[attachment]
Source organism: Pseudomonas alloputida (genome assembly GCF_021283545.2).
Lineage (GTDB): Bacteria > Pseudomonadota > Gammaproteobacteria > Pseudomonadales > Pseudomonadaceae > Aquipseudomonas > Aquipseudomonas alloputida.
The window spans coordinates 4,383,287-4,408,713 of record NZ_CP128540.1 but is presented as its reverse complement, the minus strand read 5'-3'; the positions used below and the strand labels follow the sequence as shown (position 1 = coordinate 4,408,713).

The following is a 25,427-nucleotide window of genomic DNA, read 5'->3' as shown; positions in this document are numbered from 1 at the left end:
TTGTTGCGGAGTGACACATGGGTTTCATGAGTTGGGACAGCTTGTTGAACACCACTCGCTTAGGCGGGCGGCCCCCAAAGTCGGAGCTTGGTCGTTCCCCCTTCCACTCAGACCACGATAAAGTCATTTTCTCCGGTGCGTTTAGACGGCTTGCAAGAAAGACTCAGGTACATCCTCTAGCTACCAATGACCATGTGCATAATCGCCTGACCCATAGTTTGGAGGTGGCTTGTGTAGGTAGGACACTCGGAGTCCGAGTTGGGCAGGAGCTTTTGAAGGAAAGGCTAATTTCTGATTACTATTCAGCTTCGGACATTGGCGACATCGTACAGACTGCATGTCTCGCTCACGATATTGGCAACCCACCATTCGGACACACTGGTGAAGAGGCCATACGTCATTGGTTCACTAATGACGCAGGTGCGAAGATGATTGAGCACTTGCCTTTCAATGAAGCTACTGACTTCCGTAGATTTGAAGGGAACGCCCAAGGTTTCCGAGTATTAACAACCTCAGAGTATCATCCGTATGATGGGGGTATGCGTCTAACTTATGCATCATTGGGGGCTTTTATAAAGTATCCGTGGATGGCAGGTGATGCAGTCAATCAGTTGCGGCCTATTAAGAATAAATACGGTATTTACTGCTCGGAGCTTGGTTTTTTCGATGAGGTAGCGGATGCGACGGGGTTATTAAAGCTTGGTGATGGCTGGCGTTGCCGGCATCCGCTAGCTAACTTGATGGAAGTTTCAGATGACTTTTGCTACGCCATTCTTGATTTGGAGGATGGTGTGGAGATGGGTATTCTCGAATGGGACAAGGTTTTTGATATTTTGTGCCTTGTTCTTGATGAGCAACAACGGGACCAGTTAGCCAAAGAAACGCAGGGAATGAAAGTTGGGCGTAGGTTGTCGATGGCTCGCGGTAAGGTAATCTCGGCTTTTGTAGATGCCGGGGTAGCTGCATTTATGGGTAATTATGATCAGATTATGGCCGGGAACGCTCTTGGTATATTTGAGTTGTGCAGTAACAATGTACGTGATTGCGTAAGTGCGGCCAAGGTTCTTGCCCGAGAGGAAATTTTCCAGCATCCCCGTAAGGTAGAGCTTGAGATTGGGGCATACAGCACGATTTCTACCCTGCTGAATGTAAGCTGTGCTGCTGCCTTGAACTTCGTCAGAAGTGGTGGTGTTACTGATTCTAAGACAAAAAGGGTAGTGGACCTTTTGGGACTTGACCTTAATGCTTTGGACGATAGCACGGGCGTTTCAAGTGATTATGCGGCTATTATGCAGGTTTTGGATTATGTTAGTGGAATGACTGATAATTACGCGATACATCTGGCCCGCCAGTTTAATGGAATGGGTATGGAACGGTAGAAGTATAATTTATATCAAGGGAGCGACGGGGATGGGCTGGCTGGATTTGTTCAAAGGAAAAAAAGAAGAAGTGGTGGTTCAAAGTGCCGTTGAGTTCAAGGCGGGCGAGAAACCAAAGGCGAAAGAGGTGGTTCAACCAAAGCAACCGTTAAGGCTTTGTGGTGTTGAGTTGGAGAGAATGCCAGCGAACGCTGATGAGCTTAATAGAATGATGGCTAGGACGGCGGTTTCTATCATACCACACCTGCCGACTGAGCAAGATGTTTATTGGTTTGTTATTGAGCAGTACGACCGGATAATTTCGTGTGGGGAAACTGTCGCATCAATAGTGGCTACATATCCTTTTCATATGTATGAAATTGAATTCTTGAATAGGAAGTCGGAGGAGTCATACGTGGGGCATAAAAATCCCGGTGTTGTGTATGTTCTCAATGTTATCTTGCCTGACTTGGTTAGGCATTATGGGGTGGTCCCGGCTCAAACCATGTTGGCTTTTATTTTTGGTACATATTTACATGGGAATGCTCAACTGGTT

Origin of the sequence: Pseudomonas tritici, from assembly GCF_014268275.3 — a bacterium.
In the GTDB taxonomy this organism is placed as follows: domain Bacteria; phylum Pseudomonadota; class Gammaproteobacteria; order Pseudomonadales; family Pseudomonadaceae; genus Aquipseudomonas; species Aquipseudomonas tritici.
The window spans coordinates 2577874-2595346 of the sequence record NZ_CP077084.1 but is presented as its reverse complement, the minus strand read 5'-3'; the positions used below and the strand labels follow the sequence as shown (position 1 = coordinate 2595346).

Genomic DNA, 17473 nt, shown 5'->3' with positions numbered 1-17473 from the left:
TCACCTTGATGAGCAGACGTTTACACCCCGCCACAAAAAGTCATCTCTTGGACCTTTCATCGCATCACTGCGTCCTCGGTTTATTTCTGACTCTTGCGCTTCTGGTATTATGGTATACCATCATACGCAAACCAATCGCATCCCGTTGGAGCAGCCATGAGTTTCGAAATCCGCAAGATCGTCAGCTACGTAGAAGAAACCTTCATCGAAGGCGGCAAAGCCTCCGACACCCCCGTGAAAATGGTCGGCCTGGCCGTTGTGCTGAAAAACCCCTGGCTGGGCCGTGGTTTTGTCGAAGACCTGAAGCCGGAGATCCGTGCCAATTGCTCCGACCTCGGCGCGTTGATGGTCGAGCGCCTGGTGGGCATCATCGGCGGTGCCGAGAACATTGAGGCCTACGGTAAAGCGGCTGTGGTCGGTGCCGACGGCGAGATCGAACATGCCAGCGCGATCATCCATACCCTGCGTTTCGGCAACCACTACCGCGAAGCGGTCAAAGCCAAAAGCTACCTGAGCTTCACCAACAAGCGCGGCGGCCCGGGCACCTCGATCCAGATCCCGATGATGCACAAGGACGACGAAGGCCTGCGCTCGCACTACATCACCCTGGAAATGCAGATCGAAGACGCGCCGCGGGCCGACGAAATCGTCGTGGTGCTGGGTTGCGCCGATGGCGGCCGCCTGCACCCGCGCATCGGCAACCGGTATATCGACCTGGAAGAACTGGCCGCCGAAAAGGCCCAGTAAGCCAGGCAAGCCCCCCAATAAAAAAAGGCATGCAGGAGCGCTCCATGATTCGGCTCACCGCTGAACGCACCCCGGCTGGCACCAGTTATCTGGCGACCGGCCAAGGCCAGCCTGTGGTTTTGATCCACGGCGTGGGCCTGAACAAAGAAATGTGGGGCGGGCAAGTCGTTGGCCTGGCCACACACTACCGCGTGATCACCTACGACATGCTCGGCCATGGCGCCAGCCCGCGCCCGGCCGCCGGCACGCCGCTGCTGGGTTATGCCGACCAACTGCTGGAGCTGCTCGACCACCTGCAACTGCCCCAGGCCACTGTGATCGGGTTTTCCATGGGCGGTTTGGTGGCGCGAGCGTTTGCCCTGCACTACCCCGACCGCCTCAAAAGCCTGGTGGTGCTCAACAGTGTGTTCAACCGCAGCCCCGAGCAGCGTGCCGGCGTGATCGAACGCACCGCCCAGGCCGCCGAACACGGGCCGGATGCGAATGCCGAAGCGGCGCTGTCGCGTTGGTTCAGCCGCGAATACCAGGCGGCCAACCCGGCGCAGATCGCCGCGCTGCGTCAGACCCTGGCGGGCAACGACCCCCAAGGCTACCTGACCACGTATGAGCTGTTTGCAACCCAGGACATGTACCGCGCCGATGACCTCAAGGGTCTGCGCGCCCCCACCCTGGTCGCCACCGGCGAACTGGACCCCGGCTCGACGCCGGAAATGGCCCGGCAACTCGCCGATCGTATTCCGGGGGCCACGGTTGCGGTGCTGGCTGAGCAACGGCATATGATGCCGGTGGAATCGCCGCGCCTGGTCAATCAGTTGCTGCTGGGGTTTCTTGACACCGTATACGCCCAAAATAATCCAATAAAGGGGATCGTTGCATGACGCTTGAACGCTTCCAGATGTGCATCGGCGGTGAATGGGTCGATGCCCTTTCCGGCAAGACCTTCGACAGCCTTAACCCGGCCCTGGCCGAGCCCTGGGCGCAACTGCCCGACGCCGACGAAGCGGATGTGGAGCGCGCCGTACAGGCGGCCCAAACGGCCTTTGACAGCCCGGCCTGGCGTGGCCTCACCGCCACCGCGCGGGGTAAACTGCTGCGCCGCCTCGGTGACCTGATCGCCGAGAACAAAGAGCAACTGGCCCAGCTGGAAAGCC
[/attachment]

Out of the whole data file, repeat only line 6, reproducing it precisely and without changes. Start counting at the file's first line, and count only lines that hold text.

Origin of the sequence: Pseudomonas tritici, from assembly GCF_014268275.3 — a bacterium.